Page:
I used to drive a Ford Pinto. In fact, it used to be Doug’s car. He actually gave me his old car when I learned how to drive. I think about that and it makes me cry. He taught me how to drive! He was the only person in the world who had the patience to teach a 15 year old girl how to drive. What a guy.
Anyway, my pinto. It was orange. Bright orange with racing stripes. Yellow racing stripes. I bought two funny bumper stickers for it. One of them said, “0 to 60 in 15 minutes.” The other one said, “Warning, this car explodes on impact.” Yes, even as a teen I had a sick sense of humor. But then again, someone actually made the bumper sticker so I guess I am not the only one. I loved it when people pulled up behind me. I would sneak a look in my rear-view mirror and smile at the reaction. They would usually be laughing.
I don’t have any photos scanned of my old car so, instead, here is a photo of me on my 7th or 8th birthday.
There are so many sad memories associated with the end of relationships. My experience is that I will hold on until the bitter end. I can’t seem to say goodbye. I have a problem with goodbyes.
When Doug was breathing his last breath My mom was saying goodbye to him, telling him it was o.k. to go. Giving him permission to go. So he did. He slipped away. And as he slipped away I kept saying, “no” to myself and I even let this thought slip through my lips. I said, “no” out loud. I couldn’t bear to see him go. But he did anyway.
I am terrible with goodbyes. I want things to last forever. Maybe this is my koan. Impermanence. I have a difficult time with impermanence, in all of its forms.
*I found this draft in my WordPress Dashboard. It is a writing exercise from the book Old Friend From Far Away by Natalie Goldberg. I realized that exercises from this book might make good blog fodder since this blog is, essentially, one big giant memoir. Good idea? Good idea.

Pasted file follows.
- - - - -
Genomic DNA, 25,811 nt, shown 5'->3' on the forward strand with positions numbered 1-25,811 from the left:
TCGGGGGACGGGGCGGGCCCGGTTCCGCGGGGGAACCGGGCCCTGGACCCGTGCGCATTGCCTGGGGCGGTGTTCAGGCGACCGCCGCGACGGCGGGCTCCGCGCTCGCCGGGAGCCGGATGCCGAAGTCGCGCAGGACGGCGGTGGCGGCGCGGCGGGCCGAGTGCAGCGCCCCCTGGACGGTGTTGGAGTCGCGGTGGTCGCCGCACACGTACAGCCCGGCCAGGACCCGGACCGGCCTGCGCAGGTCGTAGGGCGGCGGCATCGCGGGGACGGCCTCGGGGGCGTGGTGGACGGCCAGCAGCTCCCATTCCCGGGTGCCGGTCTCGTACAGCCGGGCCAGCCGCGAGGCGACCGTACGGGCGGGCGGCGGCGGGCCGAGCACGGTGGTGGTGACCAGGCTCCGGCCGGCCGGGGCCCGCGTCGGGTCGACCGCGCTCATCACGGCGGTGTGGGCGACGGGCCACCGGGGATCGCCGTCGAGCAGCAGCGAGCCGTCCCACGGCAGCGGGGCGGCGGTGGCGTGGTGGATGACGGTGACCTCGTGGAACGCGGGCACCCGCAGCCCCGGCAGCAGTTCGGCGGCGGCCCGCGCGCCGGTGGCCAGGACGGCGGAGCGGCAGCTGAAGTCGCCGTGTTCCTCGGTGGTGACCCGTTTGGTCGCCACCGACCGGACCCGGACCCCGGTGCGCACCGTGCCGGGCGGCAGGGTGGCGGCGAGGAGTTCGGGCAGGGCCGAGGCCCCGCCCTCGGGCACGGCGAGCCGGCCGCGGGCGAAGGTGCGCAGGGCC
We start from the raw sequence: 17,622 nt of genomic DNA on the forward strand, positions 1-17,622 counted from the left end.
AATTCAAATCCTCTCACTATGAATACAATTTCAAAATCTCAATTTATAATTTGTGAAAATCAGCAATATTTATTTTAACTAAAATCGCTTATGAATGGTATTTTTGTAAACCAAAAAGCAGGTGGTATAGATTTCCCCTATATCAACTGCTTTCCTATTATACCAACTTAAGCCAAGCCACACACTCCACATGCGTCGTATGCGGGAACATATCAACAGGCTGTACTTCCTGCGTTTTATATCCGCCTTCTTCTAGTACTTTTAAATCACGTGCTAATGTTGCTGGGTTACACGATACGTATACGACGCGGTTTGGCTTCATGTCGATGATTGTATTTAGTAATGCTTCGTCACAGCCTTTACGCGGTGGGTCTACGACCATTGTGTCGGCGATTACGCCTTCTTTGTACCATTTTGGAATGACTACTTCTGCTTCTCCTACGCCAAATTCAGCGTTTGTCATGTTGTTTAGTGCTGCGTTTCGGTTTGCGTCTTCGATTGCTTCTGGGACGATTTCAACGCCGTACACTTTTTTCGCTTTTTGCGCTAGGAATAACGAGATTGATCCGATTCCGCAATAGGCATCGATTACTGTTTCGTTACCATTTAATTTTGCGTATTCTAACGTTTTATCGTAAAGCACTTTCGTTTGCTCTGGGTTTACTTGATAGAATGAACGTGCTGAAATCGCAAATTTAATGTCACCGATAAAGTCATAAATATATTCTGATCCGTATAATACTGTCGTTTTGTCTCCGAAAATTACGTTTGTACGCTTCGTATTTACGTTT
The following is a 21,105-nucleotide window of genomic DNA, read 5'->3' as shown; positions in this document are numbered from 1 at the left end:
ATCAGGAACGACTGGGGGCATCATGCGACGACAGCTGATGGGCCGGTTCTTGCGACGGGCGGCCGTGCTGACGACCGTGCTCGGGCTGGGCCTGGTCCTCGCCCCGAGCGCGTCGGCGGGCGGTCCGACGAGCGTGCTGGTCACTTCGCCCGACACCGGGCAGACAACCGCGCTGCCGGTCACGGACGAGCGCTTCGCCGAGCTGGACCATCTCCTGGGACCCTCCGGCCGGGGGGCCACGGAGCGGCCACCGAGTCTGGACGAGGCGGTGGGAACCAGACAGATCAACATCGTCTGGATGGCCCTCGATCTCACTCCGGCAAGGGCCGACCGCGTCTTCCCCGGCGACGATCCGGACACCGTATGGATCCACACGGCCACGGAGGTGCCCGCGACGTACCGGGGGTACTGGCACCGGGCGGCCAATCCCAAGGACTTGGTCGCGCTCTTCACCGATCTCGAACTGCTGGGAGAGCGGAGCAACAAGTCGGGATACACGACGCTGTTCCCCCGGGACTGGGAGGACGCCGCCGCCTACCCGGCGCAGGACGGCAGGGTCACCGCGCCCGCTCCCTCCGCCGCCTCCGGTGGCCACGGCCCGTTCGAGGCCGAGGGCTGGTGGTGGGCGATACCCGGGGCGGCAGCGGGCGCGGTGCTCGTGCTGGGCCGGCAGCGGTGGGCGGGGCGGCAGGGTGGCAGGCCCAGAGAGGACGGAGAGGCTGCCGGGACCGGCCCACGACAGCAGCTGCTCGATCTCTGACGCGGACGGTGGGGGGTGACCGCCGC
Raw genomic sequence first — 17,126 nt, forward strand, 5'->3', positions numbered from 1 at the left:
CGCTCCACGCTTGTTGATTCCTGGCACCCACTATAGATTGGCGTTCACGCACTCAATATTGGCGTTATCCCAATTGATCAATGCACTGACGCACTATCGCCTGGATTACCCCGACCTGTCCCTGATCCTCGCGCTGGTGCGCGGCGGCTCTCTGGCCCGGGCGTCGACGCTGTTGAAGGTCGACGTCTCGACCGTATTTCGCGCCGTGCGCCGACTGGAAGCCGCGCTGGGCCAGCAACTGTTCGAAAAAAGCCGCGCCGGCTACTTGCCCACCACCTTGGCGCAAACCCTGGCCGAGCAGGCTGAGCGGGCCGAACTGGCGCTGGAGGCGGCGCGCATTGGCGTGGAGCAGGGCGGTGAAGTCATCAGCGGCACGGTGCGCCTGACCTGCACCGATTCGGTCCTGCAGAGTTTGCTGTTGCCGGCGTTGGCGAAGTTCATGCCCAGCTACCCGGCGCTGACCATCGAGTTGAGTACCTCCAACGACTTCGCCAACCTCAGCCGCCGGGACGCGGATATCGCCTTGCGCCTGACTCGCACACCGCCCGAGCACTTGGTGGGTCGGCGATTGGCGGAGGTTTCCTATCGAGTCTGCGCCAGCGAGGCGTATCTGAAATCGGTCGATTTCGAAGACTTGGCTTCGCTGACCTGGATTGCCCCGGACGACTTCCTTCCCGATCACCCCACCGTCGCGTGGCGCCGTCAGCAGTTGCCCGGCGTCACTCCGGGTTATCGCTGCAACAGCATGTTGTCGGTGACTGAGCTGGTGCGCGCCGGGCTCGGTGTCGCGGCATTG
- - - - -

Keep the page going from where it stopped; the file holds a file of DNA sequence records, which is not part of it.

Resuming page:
When I saw this week’s photo challenge on the Daily Post, this image instantly popped into my head. It was taken on Christmas Eve 2006. I knitted that scarf for my mom and this is the moment she opened her present. I LOVE this picture. The looks on my mom’s and step-dad’s faces, this is the reason why knitters knit for other people. This is the best look in the world. It makes me feel warm and fuzzy inside.
For this week’s writing challenge: tell us about a moment when your life was changed in a split second. The good, the bad, the funny, and the thought-provoking, our lives are composed of a series of meaningful events that help to shape who we are. Every now and then, we get a wake-up call where a snap decision or revelation changes our perspective completely.
Again, this is very timely for me since it is “that” time of year. The sad time of year. Thanksgiving will always be that way for me, I’m afraid. It does get a little better with each year though. Last night I was able to talk about Pea Salad without bursting into tears.
I thought about a particular moment this past weekend. I thought about the moment my mom called to tell me that Doug was dying. It felt like the bottom dropped out and I was so afraid of what I was about to face. But that moment isn’t the one that changed my life forever. The moment that changed me was the moment that he took his last breath. I will never forget that moment because it completely changed me forever.
It was a very profound moment. It was the moment I realized that death is part of life, and that life is tenuous.